Wednesday, February 5, 2014

Tom Dempsey: Saucy

By Ric Bang
Buy CD: Saucy

As jazz has progressed over the years, the use of guitar has changed significantly. Initially, melodic melody lines most often were done at slow tempos, in concert or ballads. A “strumming” technique was used for faster arrangements because, at the time, the facility of the musicians — and the design of the instruments — didn’t allow for high-speed single-string techniques. The guitar was used more as a part of the rhythm section, rather than as a solo “horn,” and when solo passages were taken, the multi-string style predominated. 

But that hasn’t been the case for years.

Tom Dempsey is one of today’s elite single-string artists. He has played with numerous top-drawer groups and musicians and, like so many of them, he spends more time teaching than performing. He has taught at Lincoln Center, LaGuardia Community College, SUNY New Paltz, Rutgers University and the National Guitar Workshop.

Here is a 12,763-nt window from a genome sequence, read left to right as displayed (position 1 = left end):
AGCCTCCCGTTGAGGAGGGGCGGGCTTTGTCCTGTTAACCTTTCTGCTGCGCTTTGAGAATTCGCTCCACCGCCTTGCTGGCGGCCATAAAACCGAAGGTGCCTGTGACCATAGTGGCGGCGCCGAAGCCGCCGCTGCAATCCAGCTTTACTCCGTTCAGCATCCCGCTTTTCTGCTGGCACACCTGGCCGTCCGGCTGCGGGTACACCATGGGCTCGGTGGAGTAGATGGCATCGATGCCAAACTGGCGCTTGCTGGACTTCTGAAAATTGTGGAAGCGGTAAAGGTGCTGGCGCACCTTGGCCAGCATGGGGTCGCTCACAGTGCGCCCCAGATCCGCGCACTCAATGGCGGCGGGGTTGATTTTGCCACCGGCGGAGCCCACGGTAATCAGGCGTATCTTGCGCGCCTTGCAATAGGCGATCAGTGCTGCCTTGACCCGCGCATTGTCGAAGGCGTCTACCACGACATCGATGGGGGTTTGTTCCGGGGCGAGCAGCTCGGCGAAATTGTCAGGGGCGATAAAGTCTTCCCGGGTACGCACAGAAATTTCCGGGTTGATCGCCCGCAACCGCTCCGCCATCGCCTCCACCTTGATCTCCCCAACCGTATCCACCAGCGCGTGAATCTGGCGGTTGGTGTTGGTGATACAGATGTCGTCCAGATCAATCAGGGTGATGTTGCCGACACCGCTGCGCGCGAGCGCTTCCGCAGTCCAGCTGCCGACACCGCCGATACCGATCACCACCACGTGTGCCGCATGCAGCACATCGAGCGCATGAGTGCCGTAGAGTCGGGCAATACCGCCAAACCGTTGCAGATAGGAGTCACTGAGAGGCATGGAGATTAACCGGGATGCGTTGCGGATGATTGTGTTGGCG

Dempsey’s trio here is relatively unique; he’s backed by Ron Oswanski on organ, and Alvin Atkinson on drums. During his earlier years, Dempsey often worked at New York City clubs that used Hammond B3 organ groups, and he loved the sound of the guitar/organ combo. You’ll appreciate it as well, while listening to this album. The delicate touch that Oswanski achieves never overwhelms Dempsey’s guitar, instead filling in the musical “nooks and crannies” in the various arrangements.

Dempsey composed half of these 10 compositions; the rest are by other artists. “Bock to Bock” is a Buddy  Montgomery tune; “Bridge Over Troubled Water” comes from Paul Simon; Lee Morgan composed “Ceora”; Bobby Sherwood wrote “My Secret Love”; and “One Hundred Ways” comes from Coleman/Wakefield/Wright. The entire menu is choice, and everything swings lightly and politely. 

I’ve always enjoyed great guitar, and I’m sure you’ll love this album.

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